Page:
I always recommend buying CLEAR storage tubs. I did start out labeling the tubs, but the labels fell off and I got too lazy to redo them. Having clear tubs made it so easy to see what was inside. I could recognize the clothes and remember the size, or at least know if I was a close guess to the right bin.
I also recommend buying the same type/brand for all your bins. We get ours at Target, and I like the ones with the locking purple lids. That way, the lids are interchangeable between all my bins.
4- Store Clothes By Size/Age
It’s important to store the clothes by size/age to save your sanity. Believe me. It’s a huge pain to have to sort through every item when you just want to find an outfit that fits your fast-growing child!
Example: put all your 3-month clothes in one bin, and the 6-month clothes in a separate bin.
This will save you SO much time when you need to pull out the next size. You can put them right on the hanger (or right into the laundry) and know that everything you pull out will be the right size– No sorting necessary!
5- To Label Or Not To Label
Labeling all the bins would be the smart move. As I mentioned above, I have gotten very lazy and I don’t bother anymore. However, I’ve had moments that I wished I had redone the labels.
When I first started, I used mailing labels. They didn’t stick very long onto the plastic for some reason. If I were to go back and re-label, I would use Masking Tape (also known as Painter’s Tape) and write with a Sharpie.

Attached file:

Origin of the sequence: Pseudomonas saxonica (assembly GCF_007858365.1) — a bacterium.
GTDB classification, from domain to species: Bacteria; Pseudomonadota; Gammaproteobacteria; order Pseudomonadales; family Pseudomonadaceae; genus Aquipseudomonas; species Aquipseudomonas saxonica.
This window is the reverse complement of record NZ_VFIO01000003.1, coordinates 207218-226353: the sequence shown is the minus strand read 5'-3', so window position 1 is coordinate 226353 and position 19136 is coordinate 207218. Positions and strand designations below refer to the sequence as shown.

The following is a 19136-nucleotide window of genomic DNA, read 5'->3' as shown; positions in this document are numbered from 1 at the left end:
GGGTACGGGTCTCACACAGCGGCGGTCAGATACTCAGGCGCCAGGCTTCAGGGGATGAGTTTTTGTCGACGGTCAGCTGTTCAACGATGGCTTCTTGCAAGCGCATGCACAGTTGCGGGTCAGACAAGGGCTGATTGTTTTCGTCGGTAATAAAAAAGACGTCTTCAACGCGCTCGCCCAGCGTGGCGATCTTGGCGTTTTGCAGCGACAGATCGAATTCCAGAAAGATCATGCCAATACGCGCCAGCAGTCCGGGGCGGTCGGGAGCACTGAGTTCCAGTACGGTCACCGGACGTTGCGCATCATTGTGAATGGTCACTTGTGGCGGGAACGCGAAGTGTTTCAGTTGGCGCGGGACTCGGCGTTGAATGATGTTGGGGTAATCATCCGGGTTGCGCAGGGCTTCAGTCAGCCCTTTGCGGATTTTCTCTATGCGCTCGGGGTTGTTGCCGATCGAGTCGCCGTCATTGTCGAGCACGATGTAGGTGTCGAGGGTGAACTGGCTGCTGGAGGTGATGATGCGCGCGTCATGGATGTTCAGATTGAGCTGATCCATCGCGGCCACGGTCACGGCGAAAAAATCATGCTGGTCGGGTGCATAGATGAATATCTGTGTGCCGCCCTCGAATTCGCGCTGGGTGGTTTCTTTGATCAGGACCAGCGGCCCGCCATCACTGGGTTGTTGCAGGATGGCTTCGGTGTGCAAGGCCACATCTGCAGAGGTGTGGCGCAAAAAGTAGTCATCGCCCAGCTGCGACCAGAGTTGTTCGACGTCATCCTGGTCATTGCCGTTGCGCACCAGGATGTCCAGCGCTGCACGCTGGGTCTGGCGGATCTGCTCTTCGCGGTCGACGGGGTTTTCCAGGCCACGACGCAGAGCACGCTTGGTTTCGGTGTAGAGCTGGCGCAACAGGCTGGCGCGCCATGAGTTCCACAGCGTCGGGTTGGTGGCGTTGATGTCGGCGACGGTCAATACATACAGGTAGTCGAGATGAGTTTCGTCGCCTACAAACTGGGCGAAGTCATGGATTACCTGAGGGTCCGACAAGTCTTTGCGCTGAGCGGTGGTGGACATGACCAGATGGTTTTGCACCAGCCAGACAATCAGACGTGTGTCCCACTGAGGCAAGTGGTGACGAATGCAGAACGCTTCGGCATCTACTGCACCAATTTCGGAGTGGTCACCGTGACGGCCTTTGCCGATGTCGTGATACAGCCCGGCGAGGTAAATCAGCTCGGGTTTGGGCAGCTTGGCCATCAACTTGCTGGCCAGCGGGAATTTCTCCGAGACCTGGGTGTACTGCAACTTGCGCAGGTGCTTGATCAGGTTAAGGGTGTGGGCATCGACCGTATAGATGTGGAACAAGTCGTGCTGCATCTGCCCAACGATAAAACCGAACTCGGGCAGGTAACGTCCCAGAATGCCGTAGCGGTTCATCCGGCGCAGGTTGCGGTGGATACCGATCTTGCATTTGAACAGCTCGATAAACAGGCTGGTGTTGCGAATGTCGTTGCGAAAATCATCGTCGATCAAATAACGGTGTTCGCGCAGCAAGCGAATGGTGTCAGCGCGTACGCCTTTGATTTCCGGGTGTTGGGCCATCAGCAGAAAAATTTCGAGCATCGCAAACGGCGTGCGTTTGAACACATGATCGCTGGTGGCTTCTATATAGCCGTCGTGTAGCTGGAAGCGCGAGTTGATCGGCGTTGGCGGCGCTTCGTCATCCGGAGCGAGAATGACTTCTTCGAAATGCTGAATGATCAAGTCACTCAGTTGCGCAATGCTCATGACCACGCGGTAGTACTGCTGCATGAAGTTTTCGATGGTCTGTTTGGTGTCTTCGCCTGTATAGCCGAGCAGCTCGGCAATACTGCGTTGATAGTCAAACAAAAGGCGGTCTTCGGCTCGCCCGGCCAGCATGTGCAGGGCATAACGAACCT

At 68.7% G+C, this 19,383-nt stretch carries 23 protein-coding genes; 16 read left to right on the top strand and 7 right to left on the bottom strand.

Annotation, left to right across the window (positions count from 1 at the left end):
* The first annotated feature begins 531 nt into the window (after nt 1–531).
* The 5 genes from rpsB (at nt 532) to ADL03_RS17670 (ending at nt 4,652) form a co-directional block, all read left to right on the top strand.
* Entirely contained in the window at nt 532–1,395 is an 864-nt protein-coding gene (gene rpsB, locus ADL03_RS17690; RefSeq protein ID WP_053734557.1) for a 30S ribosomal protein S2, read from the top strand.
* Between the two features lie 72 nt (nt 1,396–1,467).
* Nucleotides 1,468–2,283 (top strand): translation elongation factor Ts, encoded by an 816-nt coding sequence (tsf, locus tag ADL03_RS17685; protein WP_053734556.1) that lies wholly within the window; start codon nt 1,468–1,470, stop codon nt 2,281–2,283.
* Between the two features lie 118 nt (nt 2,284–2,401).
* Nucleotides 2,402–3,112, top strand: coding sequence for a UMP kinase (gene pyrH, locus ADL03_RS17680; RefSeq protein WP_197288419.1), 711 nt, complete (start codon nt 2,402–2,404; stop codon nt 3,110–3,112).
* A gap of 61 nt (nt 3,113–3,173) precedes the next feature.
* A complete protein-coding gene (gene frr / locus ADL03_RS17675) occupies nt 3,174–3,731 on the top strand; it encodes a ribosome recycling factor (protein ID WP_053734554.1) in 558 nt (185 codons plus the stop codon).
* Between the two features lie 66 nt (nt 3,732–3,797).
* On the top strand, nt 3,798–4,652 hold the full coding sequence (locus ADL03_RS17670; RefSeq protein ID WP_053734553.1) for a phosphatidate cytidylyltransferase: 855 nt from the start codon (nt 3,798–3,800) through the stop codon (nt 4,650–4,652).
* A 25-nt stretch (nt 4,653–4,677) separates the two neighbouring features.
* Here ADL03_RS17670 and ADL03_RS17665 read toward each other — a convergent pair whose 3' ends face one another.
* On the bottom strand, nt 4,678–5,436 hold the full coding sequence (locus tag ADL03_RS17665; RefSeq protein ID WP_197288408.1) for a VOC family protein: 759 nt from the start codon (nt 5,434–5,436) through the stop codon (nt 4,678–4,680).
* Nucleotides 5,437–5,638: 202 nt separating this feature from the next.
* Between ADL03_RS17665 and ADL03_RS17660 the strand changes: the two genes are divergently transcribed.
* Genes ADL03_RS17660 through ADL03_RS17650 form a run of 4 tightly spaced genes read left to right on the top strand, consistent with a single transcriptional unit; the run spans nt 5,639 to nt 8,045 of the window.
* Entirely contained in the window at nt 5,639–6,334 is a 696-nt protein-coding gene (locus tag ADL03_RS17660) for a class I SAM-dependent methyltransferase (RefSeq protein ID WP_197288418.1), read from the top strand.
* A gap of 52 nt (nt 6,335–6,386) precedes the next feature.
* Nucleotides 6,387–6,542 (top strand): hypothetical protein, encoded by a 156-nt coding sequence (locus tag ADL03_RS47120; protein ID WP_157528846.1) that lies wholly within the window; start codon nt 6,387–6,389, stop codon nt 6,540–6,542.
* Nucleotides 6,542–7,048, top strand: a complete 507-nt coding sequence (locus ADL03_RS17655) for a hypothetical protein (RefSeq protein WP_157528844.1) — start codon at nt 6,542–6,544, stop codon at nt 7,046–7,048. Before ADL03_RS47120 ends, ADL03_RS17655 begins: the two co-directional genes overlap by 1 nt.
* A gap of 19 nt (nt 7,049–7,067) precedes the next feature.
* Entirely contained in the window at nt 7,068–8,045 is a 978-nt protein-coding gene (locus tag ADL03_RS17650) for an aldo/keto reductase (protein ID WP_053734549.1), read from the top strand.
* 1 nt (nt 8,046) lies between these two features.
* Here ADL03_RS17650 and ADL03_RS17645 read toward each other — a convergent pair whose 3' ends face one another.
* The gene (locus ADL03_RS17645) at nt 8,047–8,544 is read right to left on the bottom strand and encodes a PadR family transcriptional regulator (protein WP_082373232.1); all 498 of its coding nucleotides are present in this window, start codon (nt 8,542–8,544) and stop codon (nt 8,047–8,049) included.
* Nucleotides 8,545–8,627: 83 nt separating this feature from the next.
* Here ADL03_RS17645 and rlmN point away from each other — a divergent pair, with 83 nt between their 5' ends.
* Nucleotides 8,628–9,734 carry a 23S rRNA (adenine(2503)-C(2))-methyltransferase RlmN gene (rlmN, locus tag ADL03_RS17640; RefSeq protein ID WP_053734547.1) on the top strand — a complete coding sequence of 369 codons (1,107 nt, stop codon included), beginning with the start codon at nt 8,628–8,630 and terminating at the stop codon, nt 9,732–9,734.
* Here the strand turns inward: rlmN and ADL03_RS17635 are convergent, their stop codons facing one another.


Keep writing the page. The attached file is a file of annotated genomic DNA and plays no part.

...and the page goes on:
Getting Rid Of Your Clothes When You Don’t Want To Store Them Anymore
If and when you do get rid of the baby clothes, here are a few options:
You can sell via consignment shop, at a yard sale, or on an online store such as ThredUp.
Donating is another great option for moving clothes out of your space. You can pass along clothes to a friend, donate to Goodwill, or find other types of thrift stores such as the Salvation Army Thrift store.
Some ministries and homeless or refugee shelters also accept clothing donations.
A Moving Conclusion
Ok, back to the story.
Through a friend, we learned of a family that had a baby just a few months younger than our little one. They had fallen on hard times and were in dire need of warm baby clothes in a Virginia winter. We had a ton of such clothes just sitting there, so I ended up passing quite a few items to them.
I held on to my favorite outfits and sentimental items plus some basics, holding out a tiny bit of hope that one day we might have another child.
Little did I know what God had in store for us in San Diego with our surprise #3! And yes, I did have to buy a few more clothes for #3 to replace the ones I had given away. But thankfully we still had plenty of my favorite outfits and sentimental items carefully stored away.
Now, with three kids, I have a whole stack of tubs as I save hand-me-downs for our younger daughters. (It’s nice that they all can wear the same stuff!)
If you follow this simple system you will be able to easily store and use your clothes whenever you need them!